Much of the documentary was shot inside institutions with dreary names such as “The Abandoned Children’s Home” or “The Minsk Mental Hospital,” where sick kids have been permanently forsaken by their parents. (Although such an act seems unthinkable by American standards, I find it almost understandable in these cases. The children in Chernobyl Heart are so severely handicapped that caring for one would require an enormous supply of money, and in an economically destitute region such as Belarus, cash is in very short supply. Also, providing such a child with the proper medical care would require an expertise that most Belorussians simply do not have; in fact, many of the children would not be in the conditions they are in had the right care been provided immediately after birth, like draining fluid from the brain.)

I cannot imagine what it must be like to work in such an environment as the "Abandoned Children's Home" on a regular basis. The workers that the filmmaker interviewed appeared to carry incredible emotional burdens as a result of their jobs.

One moment of positivity came at the end of the film. An American doctor is shown performing heart surgery on a little girl that had been previously deemed "inoperable" by Belorussian medical experts. When the American surgeon tells the girl's parents that the surgery was successful - that the hole in her heart had been sealed - they begin to cry and overwhelm the doctor with their gratitude. Unfortunately, only about 300 Belorussian children per year have the opportunity to get such a surgery, and the rest usually die within 2-5 years.

A general conclusion that the film makes early on is that the victims of Chernobyl were not those who were adults in 1986, but those who were very young at the time of the accident, or still in the womb, or continue to be born in contaminated areas. I was born on January 12, 1986, just a few months before the Chernobyl accident. I was an infant when it happened. Many of those who were affected by Chernobyl are exactly my age. Had circumstances been different - had I been born in Belarus or Ukraine - I may have suffered from heart disease, or thyroid cancer, or leukemia... just like the kids featured in this movie. What a disturbing thought.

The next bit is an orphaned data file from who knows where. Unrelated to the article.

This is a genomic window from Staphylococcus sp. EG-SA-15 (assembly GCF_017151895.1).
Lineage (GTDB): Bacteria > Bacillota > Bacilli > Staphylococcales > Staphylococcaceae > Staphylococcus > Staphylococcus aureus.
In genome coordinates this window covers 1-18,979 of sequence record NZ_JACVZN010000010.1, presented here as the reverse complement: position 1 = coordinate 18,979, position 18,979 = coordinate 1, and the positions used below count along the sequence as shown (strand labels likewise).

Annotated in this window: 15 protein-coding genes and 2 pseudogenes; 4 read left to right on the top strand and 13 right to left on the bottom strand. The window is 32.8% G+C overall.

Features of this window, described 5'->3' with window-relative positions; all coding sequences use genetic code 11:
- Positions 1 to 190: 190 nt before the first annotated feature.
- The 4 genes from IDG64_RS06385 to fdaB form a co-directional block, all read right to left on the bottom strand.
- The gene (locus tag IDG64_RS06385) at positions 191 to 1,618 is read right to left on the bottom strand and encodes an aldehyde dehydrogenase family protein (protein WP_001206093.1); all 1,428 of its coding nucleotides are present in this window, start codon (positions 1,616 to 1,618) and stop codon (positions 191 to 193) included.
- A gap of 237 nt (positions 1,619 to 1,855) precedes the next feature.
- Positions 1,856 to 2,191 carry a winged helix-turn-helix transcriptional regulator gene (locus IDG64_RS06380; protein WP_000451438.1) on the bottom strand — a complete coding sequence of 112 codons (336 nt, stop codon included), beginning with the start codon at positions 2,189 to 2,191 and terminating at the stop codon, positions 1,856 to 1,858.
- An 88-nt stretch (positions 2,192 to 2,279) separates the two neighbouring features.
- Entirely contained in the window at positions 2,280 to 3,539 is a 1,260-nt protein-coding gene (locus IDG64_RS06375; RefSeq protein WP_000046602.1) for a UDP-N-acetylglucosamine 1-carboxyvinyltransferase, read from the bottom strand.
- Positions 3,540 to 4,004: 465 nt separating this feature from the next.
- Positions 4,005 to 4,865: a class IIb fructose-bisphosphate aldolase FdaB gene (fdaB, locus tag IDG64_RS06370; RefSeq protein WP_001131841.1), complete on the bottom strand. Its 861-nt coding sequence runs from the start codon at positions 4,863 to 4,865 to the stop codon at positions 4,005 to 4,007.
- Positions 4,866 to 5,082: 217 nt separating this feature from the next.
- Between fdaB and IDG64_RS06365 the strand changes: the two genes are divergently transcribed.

If you don't have an opportunity to see Chernobyl Heart, there is an extremely well-done photo-essay on the same subject on the web. You can view it here. It is produced by "Magnum In Motion," a company that does fabulous work in general. I highly recommend it.

Tuesday, June 5, 2007

день 2! (Day 2!)

Want to know more about українська мова (Ukrainian language)? Click on the Cyrillic!

Monday, June 4, 2007

First day @ Pitt

Today was my first day of Ukrainian classes at the University of Pittsburgh.

The entire Summer Language Institute met as a group this morning. What an eclectic and interesting mix of people! All ages are represented - there are even retired people in the program - but the majority of students seemed to be at the graduate level. So far, the people I've met are wonderful.

After lunch, we separated into our "target language" classes. There are a grand total of 3 students in beginning Ukrainian, including me. Our professor seems great - she really wants to cater the course to our personal needs and learning styles. She taught Russian and Ukrainian as foreign languages in Ukraine for many years, and now she teaches at SUNY Albany.

Today, we listened to Ukrainian music, met three of our "other classmates" (finger puppets with Ukrainian names), went over the syllabus, and learned part of the Ukrainian alphabet:

I am having the most trouble with the vowel that looks like a backwards N (second row, sixth column). There is no English equivalent. In order to pronounce it, you have to jut out your lower jaw, squeeze your upper and lower palettes together, and say "yuuuuuuuu."